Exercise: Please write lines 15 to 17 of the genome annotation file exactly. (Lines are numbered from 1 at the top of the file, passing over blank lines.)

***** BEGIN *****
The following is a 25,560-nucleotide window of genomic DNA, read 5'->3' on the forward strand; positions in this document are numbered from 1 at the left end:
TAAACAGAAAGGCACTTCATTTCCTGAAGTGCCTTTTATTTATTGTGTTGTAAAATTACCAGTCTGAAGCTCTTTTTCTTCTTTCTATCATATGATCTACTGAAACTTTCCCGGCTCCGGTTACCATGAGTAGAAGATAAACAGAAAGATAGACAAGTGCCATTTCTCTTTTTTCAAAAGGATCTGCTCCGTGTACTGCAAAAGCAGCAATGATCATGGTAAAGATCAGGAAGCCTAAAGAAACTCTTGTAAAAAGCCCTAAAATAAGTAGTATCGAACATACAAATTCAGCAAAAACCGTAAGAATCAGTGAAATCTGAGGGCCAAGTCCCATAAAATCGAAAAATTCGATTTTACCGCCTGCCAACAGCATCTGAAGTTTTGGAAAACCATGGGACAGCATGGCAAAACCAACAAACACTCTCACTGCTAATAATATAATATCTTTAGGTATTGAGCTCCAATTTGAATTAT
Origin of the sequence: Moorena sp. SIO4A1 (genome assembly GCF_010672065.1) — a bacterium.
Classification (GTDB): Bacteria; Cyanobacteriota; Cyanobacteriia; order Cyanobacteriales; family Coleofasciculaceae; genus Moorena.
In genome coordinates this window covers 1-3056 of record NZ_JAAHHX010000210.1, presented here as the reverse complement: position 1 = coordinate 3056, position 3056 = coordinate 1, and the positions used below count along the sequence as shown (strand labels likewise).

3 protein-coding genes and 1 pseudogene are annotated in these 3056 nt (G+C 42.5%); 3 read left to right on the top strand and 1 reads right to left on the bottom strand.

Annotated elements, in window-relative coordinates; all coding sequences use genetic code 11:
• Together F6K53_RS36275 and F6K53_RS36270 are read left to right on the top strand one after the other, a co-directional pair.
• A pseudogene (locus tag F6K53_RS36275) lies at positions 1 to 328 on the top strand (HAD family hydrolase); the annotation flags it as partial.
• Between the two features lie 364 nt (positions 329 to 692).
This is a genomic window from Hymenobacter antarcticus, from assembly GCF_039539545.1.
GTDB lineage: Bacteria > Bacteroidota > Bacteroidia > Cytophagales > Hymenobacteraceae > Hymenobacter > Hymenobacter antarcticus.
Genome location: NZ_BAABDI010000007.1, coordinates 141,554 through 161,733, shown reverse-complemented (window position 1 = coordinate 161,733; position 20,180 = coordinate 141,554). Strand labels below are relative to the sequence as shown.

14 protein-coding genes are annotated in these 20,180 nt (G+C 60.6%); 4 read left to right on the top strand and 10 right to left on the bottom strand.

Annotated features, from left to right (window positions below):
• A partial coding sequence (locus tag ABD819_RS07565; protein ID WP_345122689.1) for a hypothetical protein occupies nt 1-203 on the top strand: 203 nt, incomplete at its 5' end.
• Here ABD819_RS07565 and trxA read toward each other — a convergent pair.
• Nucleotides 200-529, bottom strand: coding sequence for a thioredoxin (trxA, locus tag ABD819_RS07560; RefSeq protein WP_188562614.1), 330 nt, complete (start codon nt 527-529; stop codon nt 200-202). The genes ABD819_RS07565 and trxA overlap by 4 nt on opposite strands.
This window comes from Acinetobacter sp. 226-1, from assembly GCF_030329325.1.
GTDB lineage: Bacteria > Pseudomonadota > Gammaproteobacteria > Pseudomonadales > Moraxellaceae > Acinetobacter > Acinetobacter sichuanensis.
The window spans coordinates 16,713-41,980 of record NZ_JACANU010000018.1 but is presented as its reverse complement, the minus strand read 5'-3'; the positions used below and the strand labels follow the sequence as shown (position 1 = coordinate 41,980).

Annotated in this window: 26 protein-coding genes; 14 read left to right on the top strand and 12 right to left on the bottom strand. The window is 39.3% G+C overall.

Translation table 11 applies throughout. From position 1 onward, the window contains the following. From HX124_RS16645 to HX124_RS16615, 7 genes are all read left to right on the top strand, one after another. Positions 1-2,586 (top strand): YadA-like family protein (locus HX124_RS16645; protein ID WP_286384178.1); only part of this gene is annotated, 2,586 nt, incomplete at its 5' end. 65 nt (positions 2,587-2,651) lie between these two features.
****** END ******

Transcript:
Annotated features, from left to right (window positions below):
• A partial coding sequence (locus tag ABD819_RS07565; protein ID WP_345122689.1) for a hypothetical protein occupies nt 1-203 on the top strand: 203 nt, incomplete at its 5' end.
• Here ABD819_RS07565 and trxA read toward each other — a convergent pair.